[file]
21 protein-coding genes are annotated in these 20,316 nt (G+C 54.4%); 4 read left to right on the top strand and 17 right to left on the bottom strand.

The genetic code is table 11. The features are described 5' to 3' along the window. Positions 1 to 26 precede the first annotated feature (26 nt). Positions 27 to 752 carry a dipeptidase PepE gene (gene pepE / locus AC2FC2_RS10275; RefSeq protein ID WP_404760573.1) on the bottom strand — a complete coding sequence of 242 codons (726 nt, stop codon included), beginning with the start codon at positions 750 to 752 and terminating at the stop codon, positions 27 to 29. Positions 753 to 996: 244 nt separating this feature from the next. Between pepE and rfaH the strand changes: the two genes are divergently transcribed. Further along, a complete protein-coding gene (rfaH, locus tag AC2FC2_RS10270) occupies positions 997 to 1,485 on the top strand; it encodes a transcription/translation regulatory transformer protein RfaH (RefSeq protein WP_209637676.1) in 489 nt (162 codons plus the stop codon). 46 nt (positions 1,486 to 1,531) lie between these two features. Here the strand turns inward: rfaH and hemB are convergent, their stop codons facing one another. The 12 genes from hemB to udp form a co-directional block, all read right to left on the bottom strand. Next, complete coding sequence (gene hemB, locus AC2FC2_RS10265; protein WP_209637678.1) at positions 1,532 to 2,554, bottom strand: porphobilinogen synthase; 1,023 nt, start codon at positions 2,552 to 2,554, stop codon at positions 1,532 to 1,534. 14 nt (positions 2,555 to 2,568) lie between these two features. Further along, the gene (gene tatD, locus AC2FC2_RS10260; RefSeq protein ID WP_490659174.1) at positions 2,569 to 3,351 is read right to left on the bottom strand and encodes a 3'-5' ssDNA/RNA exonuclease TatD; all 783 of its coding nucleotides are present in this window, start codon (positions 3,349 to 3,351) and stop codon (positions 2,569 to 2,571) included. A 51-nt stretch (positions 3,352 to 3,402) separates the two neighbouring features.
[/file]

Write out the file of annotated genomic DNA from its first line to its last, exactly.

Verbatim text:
21 protein-coding genes are annotated in these 20,316 nt (G+C 54.4%); 4 read left to right on the top strand and 17 right to left on the bottom strand.

The genetic code is table 11. The features are described 5' to 3' along the window. Positions 1 to 26 precede the first annotated feature (26 nt). Positions 27 to 752 carry a dipeptidase PepE gene (gene pepE / locus AC2FC2_RS10275; RefSeq protein ID WP_404760573.1) on the bottom strand — a complete coding sequence of 242 codons (726 nt, stop codon included), beginning with the start codon at positions 750 to 752 and terminating at the stop codon, positions 27 to 29. Positions 753 to 996: 244 nt separating this feature from the next. Between pepE and rfaH the strand changes: the two genes are divergently transcribed. Further along, a complete protein-coding gene (rfaH, locus tag AC2FC2_RS10270) occupies positions 997 to 1,485 on the top strand; it encodes a transcription/translation regulatory transformer protein RfaH (RefSeq protein WP_209637676.1) in 489 nt (162 codons plus the stop codon). 46 nt (positions 1,486 to 1,531) lie between these two features. Here the strand turns inward: rfaH and hemB are convergent, their stop codons facing one another. The 12 genes from hemB to udp form a co-directional block, all read right to left on the bottom strand. Next, complete coding sequence (gene hemB, locus AC2FC2_RS10265; protein WP_209637678.1) at positions 1,532 to 2,554, bottom strand: porphobilinogen synthase; 1,023 nt, start codon at positions 2,552 to 2,554, stop codon at positions 1,532 to 1,534. 14 nt (positions 2,555 to 2,568) lie between these two features. Further along, the gene (gene tatD, locus AC2FC2_RS10260; RefSeq protein ID WP_490659174.1) at positions 2,569 to 3,351 is read right to left on the bottom strand and encodes a 3'-5' ssDNA/RNA exonuclease TatD; all 783 of its coding nucleotides are present in this window, start codon (positions 3,349 to 3,351) and stop codon (positions 2,569 to 2,571) included. A 51-nt stretch (positions 3,352 to 3,402) separates the two neighbouring features.